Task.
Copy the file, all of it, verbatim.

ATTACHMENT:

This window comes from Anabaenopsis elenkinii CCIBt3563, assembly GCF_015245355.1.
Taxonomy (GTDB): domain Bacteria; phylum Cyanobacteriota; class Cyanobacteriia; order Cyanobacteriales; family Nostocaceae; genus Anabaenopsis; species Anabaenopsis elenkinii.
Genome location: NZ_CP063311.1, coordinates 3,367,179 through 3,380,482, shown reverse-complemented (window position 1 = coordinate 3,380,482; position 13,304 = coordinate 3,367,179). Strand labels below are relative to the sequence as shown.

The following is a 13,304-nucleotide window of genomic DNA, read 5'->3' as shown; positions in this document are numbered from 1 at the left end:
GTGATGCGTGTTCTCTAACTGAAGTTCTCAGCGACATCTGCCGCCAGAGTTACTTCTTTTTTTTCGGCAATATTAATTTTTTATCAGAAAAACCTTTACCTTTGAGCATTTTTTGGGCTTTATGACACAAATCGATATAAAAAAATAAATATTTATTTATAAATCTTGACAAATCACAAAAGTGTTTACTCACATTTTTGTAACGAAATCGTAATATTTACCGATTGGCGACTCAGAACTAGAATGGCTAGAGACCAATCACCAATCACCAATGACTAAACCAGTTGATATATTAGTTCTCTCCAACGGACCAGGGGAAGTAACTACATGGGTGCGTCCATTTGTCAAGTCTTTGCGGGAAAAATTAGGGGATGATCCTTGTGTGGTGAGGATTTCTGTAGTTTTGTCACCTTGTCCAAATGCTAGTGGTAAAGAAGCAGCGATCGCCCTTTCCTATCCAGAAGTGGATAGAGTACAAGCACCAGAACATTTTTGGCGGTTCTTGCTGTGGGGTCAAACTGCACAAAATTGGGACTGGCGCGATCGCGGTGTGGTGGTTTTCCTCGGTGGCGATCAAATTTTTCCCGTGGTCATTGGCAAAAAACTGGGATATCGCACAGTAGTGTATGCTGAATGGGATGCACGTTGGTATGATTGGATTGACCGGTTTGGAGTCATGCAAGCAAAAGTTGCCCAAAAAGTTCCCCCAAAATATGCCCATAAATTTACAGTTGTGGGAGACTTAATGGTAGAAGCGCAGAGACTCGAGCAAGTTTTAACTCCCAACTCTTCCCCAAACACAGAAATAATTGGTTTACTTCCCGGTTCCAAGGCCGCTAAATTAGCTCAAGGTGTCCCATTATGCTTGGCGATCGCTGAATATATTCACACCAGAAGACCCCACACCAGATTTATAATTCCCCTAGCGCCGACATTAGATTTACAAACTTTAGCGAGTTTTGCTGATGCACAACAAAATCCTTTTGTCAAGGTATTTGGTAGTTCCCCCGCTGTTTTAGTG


This window comes from Anabaenopsis elenkinii CCIBt3563, assembly GCF_015245355.1.
Taxonomy (GTDB): domain Bacteria; phylum Cyanobacteriota; class Cyanobacteriia; order Cyanobacteriales; family Nostocaceae; genus Anabaenopsis; species Anabaenopsis elenkinii.
Genome location: NZ_CP063311.1, coordinates 3,367,179 through 3,380,482, shown reverse-complemented (window position 1 = coordinate 3,380,482; position 13,304 = coordinate 3,367,179). Strand labels below are relative to the sequence as shown.

The following is a 13,304-nucleotide window of genomic DNA, read 5'->3' as shown; positions in this document are numbered from 1 at the left end:
GTGATGCGTGTTCTCTAACTGAAGTTCTCAGCGACATCTGCCGCCAGAGTTACTTCTTTTTTTTCGGCAATATTAATTTTTTATCAGAAAAACCTTTACCTTTGAGCATTTTTTGGGCTTTATGACACAAATCGATATAAAAAAATAAATATTTATTTATAAATCTTGACAAATCACAAAAGTGTTTACTCACATTTTTGTAACGAAATCGTAATATTTACCGATTGGCGACTCAGAACTAGAATGGCTAGAGACCAATCACCAATCACCAATGACTAAACCAGTTGATATATTAGTTCTCTCCAACGGACCAGGGGAAGTAACTACATGGGTGCGTCCATTTGTCAAGTCTTTGCGGGAAAAATTAGGGGATGATCCTTGTGTGGTGAGGATTTCTGTAGTTTTGTCACCTTGTCCAAATGCTAGTGGTAAAGAAGCAGCGATCGCCCTTTCCTATCCAGAAGTGGATAGAGTACAAGCACCAGAACATTTTTGGCGGTTCTTGCTGTGGGGTCAAACTGCACAAAATTGGGACTGGCGCGATCGCGGTGTGGTGGTTTTCCTCGGTGGCGATCAAATTTTTCCCGTGGTCATTGGCAAAAAACTGGGATATCGCACAGTAGTGTATGCTGAATGGGATGCACGTTGGTATGATTGGATTGACCGGTTTGGAGTCATGCAAGCAAAAGTTGCCCAAAAAGTTCCCCCAAAATATGCCCATAAATTTACAGTTGTGGGAGACTTAATGGTAGAAGCGCAGAGACTCGAGCAAGTTTTAACTCCCAACTCTTCCCCAAACACAGAAATAATTGGTTTACTTCCCGGTTCCAAGGCCGCTAAATTAGCTCAAGGTGTCCCATTATGCTTGGCGATCGCTGAATATATTCACACCAGAAGACCCCACACCAGATTTATAATTCCCCTAGCGCCGACATTAGATTTACAAACTTTAGCGAGTTTTGCTGATGCACAACAAAATCCTTTTGTCAAGGTATTTGGTAGTTCCCCCGCTGTTTTAGTG